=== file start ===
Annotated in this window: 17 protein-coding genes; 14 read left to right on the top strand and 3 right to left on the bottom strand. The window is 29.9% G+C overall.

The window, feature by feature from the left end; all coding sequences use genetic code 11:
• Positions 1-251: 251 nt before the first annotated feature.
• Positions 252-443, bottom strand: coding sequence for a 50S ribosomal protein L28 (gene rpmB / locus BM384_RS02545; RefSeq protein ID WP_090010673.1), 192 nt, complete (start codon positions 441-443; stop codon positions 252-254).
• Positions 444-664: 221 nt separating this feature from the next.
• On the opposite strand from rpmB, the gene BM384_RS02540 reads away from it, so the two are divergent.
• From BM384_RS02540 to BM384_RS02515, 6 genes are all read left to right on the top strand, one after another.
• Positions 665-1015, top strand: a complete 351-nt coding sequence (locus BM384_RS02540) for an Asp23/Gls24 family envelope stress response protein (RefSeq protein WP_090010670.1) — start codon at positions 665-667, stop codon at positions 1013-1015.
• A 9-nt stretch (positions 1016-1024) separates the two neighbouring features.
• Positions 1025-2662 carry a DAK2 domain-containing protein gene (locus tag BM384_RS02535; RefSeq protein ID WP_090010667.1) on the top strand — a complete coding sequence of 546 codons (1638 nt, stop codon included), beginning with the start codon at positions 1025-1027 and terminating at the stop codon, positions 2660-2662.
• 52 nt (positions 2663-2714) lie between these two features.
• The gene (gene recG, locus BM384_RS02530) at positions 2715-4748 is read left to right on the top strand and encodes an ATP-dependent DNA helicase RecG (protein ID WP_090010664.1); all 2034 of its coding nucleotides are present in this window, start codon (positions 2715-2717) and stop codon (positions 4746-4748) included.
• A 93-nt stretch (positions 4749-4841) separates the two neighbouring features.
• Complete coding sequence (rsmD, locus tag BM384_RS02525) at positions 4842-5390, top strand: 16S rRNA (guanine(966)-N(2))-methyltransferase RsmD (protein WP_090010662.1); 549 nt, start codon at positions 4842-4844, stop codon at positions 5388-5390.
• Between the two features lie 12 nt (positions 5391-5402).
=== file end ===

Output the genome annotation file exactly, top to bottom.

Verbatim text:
Annotated in this window: 17 protein-coding genes; 14 read left to right on the top strand and 3 right to left on the bottom strand. The window is 29.9% G+C overall.

The window, feature by feature from the left end; all coding sequences use genetic code 11:
• Positions 1-251: 251 nt before the first annotated feature.
• Positions 252-443, bottom strand: coding sequence for a 50S ribosomal protein L28 (gene rpmB / locus BM384_RS02545; RefSeq protein ID WP_090010673.1), 192 nt, complete (start codon positions 441-443; stop codon positions 252-254).
• Positions 444-664: 221 nt separating this feature from the next.
• On the opposite strand from rpmB, the gene BM384_RS02540 reads away from it, so the two are divergent.
• From BM384_RS02540 to BM384_RS02515, 6 genes are all read left to right on the top strand, one after another.
• Positions 665-1015, top strand: a complete 351-nt coding sequence (locus BM384_RS02540) for an Asp23/Gls24 family envelope stress response protein (RefSeq protein WP_090010670.1) — start codon at positions 665-667, stop codon at positions 1013-1015.
• A 9-nt stretch (positions 1016-1024) separates the two neighbouring features.
• Positions 1025-2662 carry a DAK2 domain-containing protein gene (locus tag BM384_RS02535; RefSeq protein ID WP_090010667.1) on the top strand — a complete coding sequence of 546 codons (1638 nt, stop codon included), beginning with the start codon at positions 1025-1027 and terminating at the stop codon, positions 2660-2662.
• 52 nt (positions 2663-2714) lie between these two features.
• The gene (gene recG, locus BM384_RS02530) at positions 2715-4748 is read left to right on the top strand and encodes an ATP-dependent DNA helicase RecG (protein ID WP_090010664.1); all 2034 of its coding nucleotides are present in this window, start codon (positions 2715-2717) and stop codon (positions 4746-4748) included.
• A 93-nt stretch (positions 4749-4841) separates the two neighbouring features.
• Complete coding sequence (rsmD, locus tag BM384_RS02525) at positions 4842-5390, top strand: 16S rRNA (guanine(966)-N(2))-methyltransferase RsmD (protein WP_090010662.1); 549 nt, start codon at positions 4842-4844, stop codon at positions 5388-5390.
• Between the two features lie 12 nt (positions 5391-5402).